Source: The National
In 2016, many parts of the Arab world are in a state of disarray. The instability that one sees relates to political disorder that exists in both strong and weak states. But there is an underlying confusion that exists that is less to do with politics and more to do with the arena of education. It’s an arena few pay attention to, but it is one of relevance, nonetheless.
The modern nationalists of the Arab world and the modern Islamists have a great deal in common when it comes to education in the region. Modernity is often viewed as something quite positive, in that it brings scientific advancement, the spreading of literacy, medical miracles and other benefits. But there is a negative aspect to modernity as well, which many philosophers have gone into over the last two centuries, and that is imbalance in education.
That imbalance can be seen in both the Arab world and in the West. At least in the latter, the humanities are often lauded as much as other disciplines such as medicine or engineering. Within the Arab world, the way in which the educational system is set up is precisely to prioritise certain subjects over others – leading to the arts to be viewed as less important than Stem subjects.
This explains why in so much of the Arab world the most difficult subjects to gain access to at degree level are often engineering and medicine. The result is predictable: a region where the most scholastically astute are more likely to be engineers and scientists, while those in other faculties are less likely to be the inheritors of academic brilliance.
The above has been discussed by various scholars many times over the past few decades as, indeed, have the roots of how this came about – specifically, the counter-colonialist enterprise, which depicted the Arab world as having been lost to colonisation because it was not sufficiently “scientifically advanced”. But there is another issue to cover as well, and that is the preparedness of the Arab world to engage in modernity on its own terms.
Much of that has to do with language. For example, a critical part of modernity is related to the notion of secularism. Indeed, one might argue that modernity is impossible to understand without understanding secularism.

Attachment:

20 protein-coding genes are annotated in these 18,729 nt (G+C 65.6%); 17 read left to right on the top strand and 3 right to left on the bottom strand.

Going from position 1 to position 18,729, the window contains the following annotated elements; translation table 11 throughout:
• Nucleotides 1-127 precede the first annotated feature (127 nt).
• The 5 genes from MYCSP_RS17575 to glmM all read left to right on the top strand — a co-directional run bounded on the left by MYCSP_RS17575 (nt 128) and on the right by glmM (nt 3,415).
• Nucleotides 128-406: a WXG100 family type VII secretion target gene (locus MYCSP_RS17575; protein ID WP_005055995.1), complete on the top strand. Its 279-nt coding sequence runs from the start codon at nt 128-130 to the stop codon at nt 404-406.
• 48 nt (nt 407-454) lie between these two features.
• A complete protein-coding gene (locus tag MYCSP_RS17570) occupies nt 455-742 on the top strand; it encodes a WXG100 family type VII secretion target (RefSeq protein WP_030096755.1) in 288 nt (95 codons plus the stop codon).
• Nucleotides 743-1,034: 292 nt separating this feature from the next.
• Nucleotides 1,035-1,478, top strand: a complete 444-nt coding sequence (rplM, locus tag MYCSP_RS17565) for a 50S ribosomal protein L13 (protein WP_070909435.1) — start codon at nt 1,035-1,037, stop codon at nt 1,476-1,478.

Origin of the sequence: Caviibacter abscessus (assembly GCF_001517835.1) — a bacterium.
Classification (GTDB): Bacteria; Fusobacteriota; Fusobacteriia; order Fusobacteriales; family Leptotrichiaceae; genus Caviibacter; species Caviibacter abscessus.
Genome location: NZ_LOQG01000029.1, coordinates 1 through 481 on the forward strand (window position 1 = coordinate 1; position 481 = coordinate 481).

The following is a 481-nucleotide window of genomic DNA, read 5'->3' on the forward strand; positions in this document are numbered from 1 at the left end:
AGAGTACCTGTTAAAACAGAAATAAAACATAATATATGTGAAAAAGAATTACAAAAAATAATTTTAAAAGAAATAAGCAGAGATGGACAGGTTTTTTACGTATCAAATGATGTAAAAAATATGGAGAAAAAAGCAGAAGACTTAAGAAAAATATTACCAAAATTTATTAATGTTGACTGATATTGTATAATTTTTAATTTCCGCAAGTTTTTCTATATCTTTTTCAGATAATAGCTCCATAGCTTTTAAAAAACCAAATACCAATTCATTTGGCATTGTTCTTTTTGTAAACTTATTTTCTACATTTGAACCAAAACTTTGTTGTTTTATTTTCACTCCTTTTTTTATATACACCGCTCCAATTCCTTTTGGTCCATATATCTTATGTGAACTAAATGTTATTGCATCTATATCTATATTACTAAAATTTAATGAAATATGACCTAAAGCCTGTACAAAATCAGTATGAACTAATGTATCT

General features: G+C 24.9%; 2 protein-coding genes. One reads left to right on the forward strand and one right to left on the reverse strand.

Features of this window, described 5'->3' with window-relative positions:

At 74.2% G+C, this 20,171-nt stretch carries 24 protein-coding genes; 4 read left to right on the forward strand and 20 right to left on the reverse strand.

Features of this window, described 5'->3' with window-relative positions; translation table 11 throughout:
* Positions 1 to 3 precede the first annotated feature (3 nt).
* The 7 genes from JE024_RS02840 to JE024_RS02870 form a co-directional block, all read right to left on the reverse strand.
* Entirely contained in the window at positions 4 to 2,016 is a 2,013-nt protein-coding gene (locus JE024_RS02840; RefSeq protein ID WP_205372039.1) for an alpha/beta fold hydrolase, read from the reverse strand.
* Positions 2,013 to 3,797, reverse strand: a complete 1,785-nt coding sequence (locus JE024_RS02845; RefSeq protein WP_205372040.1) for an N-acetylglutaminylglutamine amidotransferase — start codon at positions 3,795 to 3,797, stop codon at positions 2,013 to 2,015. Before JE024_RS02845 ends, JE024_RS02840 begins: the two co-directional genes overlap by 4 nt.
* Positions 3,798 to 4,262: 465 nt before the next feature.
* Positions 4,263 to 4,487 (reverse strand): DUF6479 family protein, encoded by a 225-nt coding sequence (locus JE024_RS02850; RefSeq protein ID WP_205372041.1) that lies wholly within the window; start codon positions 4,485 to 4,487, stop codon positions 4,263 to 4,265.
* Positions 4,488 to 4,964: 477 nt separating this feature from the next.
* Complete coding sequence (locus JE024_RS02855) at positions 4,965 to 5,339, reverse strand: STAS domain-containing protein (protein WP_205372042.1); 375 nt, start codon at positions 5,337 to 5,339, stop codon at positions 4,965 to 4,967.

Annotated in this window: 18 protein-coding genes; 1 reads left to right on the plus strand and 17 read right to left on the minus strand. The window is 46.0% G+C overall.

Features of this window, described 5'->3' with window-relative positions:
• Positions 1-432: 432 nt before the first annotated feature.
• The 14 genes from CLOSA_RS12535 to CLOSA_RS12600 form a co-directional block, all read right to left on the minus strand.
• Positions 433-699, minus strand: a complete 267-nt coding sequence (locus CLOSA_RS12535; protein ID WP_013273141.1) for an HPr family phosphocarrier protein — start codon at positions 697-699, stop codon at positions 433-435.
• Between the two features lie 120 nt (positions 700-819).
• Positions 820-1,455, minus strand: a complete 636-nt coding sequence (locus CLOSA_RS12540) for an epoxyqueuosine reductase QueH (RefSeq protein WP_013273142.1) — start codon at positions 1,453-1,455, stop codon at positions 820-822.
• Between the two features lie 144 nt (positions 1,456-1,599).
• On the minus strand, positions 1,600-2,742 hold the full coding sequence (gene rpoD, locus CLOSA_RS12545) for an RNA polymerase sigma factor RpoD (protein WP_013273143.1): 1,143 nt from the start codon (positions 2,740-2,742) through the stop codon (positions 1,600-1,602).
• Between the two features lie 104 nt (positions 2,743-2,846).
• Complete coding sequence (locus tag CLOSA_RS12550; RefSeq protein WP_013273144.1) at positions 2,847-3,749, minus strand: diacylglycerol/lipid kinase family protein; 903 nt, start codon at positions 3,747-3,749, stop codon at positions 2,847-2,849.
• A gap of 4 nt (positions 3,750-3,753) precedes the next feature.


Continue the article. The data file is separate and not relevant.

When the Arabs began to describe secularism in the early 20th century, however, the understanding of secularism was rather skewed. It was translated as “‘almaniyyah”, from the word for “knowledge”.
Regardless of how one intellectually identifies with secularism, that is hardly a neutral translation of secularism – certainly, 19th-century secularists considered that their secularism was based on knowledge, but was that really a consensus?
For if they were correct, was non-secularism not based on knowledge? If so, what was it based on? Was this, perhaps, part of the foretelling of polarisation in the Arab world between those who considered themselves as secularists and those who did not? Did either side really understand quite what was being argued about – when the history of these ideas and concepts within the region was somewhat questionable, connected as they were to the colonial experience?
One noted contemporary philosopher, Naquib Al Attas, argues that the philosopher of the Arabic-speaking world used to call himself “faylasuf”, from the Greek word of “philosophia”. But as philosophy became more ingrained within Arab civilisation, after engagements and arguments with theologians and philosophical scholars such as Al Ghazali, a philosopher began to be known as “hakim”, from the word for wisdom.